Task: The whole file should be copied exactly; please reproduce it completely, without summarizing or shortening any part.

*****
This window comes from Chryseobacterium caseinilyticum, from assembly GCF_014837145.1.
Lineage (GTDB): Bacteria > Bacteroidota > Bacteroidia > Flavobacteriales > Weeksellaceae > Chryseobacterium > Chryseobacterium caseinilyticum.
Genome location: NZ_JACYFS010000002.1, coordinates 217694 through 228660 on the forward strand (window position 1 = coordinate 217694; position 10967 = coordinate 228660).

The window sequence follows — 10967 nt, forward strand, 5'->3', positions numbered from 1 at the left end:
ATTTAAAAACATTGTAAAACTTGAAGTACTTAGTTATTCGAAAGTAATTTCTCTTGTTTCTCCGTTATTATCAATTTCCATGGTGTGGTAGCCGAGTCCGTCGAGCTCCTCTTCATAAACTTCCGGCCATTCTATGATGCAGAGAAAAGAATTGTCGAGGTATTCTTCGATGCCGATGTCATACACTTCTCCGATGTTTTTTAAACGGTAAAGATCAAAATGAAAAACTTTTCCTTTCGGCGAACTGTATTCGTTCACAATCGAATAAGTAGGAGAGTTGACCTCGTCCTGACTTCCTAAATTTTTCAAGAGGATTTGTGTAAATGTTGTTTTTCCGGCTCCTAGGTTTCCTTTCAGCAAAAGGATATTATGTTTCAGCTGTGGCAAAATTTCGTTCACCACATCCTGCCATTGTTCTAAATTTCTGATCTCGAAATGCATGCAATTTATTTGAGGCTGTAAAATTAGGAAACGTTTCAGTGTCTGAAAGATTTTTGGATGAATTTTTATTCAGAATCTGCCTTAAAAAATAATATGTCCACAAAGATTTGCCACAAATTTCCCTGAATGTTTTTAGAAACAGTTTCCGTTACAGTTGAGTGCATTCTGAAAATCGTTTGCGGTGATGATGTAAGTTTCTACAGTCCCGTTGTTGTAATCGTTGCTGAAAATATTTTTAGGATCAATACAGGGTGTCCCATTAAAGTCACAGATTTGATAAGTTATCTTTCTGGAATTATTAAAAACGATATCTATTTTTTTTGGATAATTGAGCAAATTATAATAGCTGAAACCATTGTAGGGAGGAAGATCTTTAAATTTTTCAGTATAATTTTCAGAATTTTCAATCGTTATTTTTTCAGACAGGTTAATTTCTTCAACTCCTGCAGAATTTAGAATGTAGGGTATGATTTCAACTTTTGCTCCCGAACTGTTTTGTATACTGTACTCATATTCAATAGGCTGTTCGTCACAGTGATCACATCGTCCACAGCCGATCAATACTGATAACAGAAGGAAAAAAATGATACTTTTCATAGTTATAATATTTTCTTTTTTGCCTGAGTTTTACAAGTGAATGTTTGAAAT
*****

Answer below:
This window comes from Chryseobacterium caseinilyticum, from assembly GCF_014837145.1.
Lineage (GTDB): Bacteria > Bacteroidota > Bacteroidia > Flavobacteriales > Weeksellaceae > Chryseobacterium > Chryseobacterium caseinilyticum.
Genome location: NZ_JACYFS010000002.1, coordinates 217694 through 228660 on the forward strand (window position 1 = coordinate 217694; position 10967 = coordinate 228660).

The window sequence follows — 10967 nt, forward strand, 5'->3', positions numbered from 1 at the left end:
ATTTAAAAACATTGTAAAACTTGAAGTACTTAGTTATTCGAAAGTAATTTCTCTTGTTTCTCCGTTATTATCAATTTCCATGGTGTGGTAGCCGAGTCCGTCGAGCTCCTCTTCATAAACTTCCGGCCATTCTATGATGCAGAGAAAAGAATTGTCGAGGTATTCTTCGATGCCGATGTCATACACTTCTCCGATGTTTTTTAAACGGTAAAGATCAAAATGAAAAACTTTTCCTTTCGGCGAACTGTATTCGTTCACAATCGAATAAGTAGGAGAGTTGACCTCGTCCTGACTTCCTAAATTTTTCAAGAGGATTTGTGTAAATGTTGTTTTTCCGGCTCCTAGGTTTCCTTTCAGCAAAAGGATATTATGTTTCAGCTGTGGCAAAATTTCGTTCACCACATCCTGCCATTGTTCTAAATTTCTGATCTCGAAATGCATGCAATTTATTTGAGGCTGTAAAATTAGGAAACGTTTCAGTGTCTGAAAGATTTTTGGATGAATTTTTATTCAGAATCTGCCTTAAAAAATAATATGTCCACAAAGATTTGCCACAAATTTCCCTGAATGTTTTTAGAAACAGTTTCCGTTACAGTTGAGTGCATTCTGAAAATCGTTTGCGGTGATGATGTAAGTTTCTACAGTCCCGTTGTTGTAATCGTTGCTGAAAATATTTTTAGGATCAATACAGGGTGTCCCATTAAAGTCACAGATTTGATAAGTTATCTTTCTGGAATTATTAAAAACGATATCTATTTTTTTTGGATAATTGAGCAAATTATAATAGCTGAAACCATTGTAGGGAGGAAGATCTTTAAATTTTTCAGTATAATTTTCAGAATTTTCAATCGTTATTTTTTCAGACAGGTTAATTTCTTCAACTCCTGCAGAATTTAGAATGTAGGGTATGATTTCAACTTTTGCTCCCGAACTGTTTTGTATACTGTACTCATATTCAATAGGCTGTTCGTCACAGTGATCACATCGTCCACAGCCGATCAATACTGATAACAGAAGGAAAAAAATGATACTTTTCATAGTTATAATATTTTCTTTTTTGCCTGAGTTTTACAAGTGAATGTTTGAAAT